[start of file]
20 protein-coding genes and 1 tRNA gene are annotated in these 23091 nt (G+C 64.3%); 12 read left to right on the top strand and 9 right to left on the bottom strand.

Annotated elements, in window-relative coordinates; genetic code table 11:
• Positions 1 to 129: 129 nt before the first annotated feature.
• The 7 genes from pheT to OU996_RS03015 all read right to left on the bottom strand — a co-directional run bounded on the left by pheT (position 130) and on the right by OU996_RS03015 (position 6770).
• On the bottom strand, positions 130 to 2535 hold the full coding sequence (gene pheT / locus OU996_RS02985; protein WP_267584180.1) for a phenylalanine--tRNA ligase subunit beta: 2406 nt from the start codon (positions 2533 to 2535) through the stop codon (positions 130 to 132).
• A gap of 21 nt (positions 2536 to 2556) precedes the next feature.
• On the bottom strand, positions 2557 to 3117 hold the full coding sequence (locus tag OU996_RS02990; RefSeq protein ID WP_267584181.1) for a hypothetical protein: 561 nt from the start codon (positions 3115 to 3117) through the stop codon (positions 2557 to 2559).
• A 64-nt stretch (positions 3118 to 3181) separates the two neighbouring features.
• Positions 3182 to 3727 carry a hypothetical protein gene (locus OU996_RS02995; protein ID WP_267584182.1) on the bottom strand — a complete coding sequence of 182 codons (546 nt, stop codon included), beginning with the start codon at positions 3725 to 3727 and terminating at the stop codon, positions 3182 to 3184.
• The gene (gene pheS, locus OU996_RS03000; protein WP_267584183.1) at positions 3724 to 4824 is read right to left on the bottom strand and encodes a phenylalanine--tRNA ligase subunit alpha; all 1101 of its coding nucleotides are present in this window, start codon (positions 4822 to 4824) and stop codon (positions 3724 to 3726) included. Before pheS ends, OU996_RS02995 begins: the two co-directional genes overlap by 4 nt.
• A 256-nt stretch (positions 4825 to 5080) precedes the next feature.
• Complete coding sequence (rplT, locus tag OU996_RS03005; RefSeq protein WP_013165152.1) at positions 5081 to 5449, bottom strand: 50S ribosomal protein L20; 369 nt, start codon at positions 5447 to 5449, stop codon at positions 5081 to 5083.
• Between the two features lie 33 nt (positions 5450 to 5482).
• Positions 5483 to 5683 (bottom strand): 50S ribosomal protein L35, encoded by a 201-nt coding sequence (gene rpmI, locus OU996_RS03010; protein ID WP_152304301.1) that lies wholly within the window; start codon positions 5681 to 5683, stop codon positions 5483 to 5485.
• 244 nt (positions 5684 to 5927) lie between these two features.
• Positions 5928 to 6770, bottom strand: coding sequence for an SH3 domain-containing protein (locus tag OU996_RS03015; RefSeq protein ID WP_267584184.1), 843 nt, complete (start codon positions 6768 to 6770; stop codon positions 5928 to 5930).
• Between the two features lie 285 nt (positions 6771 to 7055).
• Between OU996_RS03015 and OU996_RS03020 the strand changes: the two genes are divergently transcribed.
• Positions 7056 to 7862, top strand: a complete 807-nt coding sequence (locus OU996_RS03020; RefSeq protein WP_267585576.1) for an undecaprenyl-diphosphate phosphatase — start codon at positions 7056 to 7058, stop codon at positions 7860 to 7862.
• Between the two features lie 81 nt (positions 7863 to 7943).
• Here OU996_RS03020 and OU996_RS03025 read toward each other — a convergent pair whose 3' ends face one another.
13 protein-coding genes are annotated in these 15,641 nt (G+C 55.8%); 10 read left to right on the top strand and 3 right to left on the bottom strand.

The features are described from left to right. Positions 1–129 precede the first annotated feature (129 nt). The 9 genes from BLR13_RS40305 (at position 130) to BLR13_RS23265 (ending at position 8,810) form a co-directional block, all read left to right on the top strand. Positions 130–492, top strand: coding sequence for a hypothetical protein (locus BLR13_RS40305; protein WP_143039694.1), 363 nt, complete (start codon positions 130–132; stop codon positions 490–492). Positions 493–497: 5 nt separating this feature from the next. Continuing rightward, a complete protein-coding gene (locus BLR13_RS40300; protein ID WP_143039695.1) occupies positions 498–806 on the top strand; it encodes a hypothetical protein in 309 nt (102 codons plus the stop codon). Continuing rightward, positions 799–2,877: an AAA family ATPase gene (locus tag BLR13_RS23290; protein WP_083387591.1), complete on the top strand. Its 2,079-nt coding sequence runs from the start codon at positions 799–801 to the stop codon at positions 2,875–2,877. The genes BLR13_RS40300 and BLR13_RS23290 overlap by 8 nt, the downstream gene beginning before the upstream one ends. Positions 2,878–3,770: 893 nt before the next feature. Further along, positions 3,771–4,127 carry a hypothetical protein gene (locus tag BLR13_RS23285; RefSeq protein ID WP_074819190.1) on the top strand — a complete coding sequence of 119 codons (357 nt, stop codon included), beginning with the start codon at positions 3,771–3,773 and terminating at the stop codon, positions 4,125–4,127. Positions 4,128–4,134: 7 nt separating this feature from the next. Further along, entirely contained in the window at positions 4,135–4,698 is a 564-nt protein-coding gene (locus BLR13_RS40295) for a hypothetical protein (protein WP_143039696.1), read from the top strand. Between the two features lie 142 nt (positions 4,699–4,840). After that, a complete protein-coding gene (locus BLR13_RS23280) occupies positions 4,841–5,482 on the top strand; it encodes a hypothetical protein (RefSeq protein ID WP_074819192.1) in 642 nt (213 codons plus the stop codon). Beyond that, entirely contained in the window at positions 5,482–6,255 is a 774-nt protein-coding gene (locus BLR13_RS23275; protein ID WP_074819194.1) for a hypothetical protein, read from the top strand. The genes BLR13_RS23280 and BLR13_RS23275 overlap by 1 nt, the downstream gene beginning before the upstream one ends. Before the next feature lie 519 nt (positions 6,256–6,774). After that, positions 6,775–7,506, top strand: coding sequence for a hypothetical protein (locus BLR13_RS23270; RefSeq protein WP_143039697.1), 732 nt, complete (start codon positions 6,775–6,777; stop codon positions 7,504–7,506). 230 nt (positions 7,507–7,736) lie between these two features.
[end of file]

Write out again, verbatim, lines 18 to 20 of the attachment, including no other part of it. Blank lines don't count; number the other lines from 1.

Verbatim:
• Between OU996_RS03015 and OU996_RS03020 the strand changes: the two genes are divergently transcribed.
• Positions 7056 to 7862, top strand: a complete 807-nt coding sequence (locus OU996_RS03020; RefSeq protein WP_267585576.1) for an undecaprenyl-diphosphate phosphatase — start codon at positions 7056 to 7058, stop codon at positions 7860 to 7862.
• Between the two features lie 81 nt (positions 7863 to 7943).